The Hyer fourth-grade Pink Panthers recently went undefeated and won the YMCA softball championship. The team was up against teams from Christ the King, Bradfield and Armstrong. Team members are (front row, from left) Lexi Perry, Morgan Walsh, Carter Ching, Cambelle Henderson and (back row) Whitney Shore, Katie Palmer, Mary Ann Graves, Caroline Murzin, Charlotte Seale, and coach Chris Murzin. In addition to learning the game, players learned valuable life lessons — including supporting important causes such as the relief efforts in Moore, Okla., West, and Granbury by raising money for the Red Cross during one of their games. Last, but certainly not least, the players learned “a promise is a promise” when Coach Murzin showed up dressed in pink and bearing donuts during Hyer morning drop-off because the team went undefeated.



The third-grade University Park Elementary boys and girls teams both came away first-place winners at the Park Cities YMCA Track Meet held recently at SMU. The boys relay team of (from left) David Meany, Aidan Cox, Charlie Fielder, and Braden Jirovec broke the meet record set in 2003 with a time of 1:00.06.

Margaux Continued from Page 1B
After our warm-up, I started taking mental notes of things like positions, rules, and the most effective ways to pull

flags. Basically, I’m watching the girls who are really good and attempting to mimic them. Only time will tell if my attempt is successful. Now I’m three weeks in, have a jammed ring finger, have been assigned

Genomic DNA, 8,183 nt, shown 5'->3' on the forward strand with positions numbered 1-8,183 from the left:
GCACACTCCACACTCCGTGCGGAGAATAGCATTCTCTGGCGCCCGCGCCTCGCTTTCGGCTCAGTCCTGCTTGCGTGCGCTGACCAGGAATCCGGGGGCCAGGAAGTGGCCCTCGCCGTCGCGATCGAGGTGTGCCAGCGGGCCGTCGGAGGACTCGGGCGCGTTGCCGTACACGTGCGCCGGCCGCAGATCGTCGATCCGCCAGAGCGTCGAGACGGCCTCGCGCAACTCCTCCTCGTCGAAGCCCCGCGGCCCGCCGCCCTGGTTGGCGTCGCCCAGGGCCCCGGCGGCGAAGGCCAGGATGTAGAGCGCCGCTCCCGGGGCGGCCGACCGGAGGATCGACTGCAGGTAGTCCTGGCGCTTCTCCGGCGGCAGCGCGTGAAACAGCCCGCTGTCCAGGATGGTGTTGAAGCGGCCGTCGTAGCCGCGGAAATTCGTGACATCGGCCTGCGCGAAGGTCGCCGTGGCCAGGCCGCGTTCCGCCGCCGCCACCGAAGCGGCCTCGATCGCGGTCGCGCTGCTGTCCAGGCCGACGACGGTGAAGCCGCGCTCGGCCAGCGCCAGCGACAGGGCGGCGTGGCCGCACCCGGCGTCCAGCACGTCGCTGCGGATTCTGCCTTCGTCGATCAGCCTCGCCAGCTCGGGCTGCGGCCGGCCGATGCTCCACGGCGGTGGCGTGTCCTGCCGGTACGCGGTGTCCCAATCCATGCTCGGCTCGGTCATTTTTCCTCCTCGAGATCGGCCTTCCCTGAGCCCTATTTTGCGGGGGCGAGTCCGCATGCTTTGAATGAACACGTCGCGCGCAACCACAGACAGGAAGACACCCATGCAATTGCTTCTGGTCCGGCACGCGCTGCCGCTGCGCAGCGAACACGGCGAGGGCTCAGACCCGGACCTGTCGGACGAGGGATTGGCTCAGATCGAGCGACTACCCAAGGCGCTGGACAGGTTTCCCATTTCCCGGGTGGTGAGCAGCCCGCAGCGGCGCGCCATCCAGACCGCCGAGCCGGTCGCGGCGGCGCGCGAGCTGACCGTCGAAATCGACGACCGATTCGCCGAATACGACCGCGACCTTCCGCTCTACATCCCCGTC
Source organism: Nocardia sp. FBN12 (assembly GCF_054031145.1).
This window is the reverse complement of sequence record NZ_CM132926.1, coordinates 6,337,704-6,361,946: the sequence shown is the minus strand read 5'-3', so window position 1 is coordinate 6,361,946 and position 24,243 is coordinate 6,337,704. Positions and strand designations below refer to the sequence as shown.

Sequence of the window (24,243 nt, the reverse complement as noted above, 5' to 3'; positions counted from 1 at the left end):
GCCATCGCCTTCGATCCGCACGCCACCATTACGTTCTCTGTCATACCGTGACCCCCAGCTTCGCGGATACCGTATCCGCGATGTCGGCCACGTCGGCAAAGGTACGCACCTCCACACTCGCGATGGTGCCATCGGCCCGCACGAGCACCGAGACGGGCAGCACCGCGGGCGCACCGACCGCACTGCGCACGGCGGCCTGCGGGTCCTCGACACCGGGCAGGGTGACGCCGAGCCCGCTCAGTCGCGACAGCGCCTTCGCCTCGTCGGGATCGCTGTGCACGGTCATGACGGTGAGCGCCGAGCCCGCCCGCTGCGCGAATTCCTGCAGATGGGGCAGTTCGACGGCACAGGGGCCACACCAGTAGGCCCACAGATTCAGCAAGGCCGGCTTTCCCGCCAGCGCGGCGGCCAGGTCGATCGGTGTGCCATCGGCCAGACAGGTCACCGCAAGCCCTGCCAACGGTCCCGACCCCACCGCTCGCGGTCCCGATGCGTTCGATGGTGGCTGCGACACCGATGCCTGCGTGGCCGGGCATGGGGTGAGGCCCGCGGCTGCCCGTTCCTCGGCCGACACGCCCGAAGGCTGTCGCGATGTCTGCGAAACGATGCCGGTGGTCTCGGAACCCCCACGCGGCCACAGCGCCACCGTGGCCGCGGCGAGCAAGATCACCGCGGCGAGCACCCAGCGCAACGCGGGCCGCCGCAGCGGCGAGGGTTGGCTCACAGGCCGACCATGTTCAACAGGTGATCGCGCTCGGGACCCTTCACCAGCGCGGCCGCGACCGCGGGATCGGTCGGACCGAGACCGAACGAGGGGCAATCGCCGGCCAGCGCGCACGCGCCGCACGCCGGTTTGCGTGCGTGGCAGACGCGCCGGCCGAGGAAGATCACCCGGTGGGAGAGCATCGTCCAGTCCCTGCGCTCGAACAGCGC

to play defense, and have even pulled a flag or two. Yesterday morning I woke up early and ran because I want to make sure I can keep up on the field. Have I become a footballer? email margaux.anbouba@


Urban Treetop Oasis
The Bradfield third-grade Volley Ranchers recently won the Park Cities YMCA postseason championship. The Bradfield Volley Ranchers are Katherine Watkins, Reagan Buvens, Kylie Bell, Parker Hart, Ashley Graham, Susan Richey, Sophia Irizarry, Amelia Corliss, and Caroline Conser.

Softball Continued from Page 1B
When the commissioners voted, softball teammates and their parents applauded. But not all residents are crazy about the idea. Morton Newman, who ow n s p ro p e r t y a c ro s s f ro m t h e f i e l d , d e l i ve re d a l e t t e r t o c h i e f planning official Harry Persaud’s office on July 5. It reminded commissioners that when the facilities were built in 1999, the council assured residents no lights would be included. Newman’s letter calls the current request “identical” to that of 2011. “What is becoming clearer in the process at this time compared to 2011 is that a lot more work has been done in the technology of the lighting system,” Persaud said.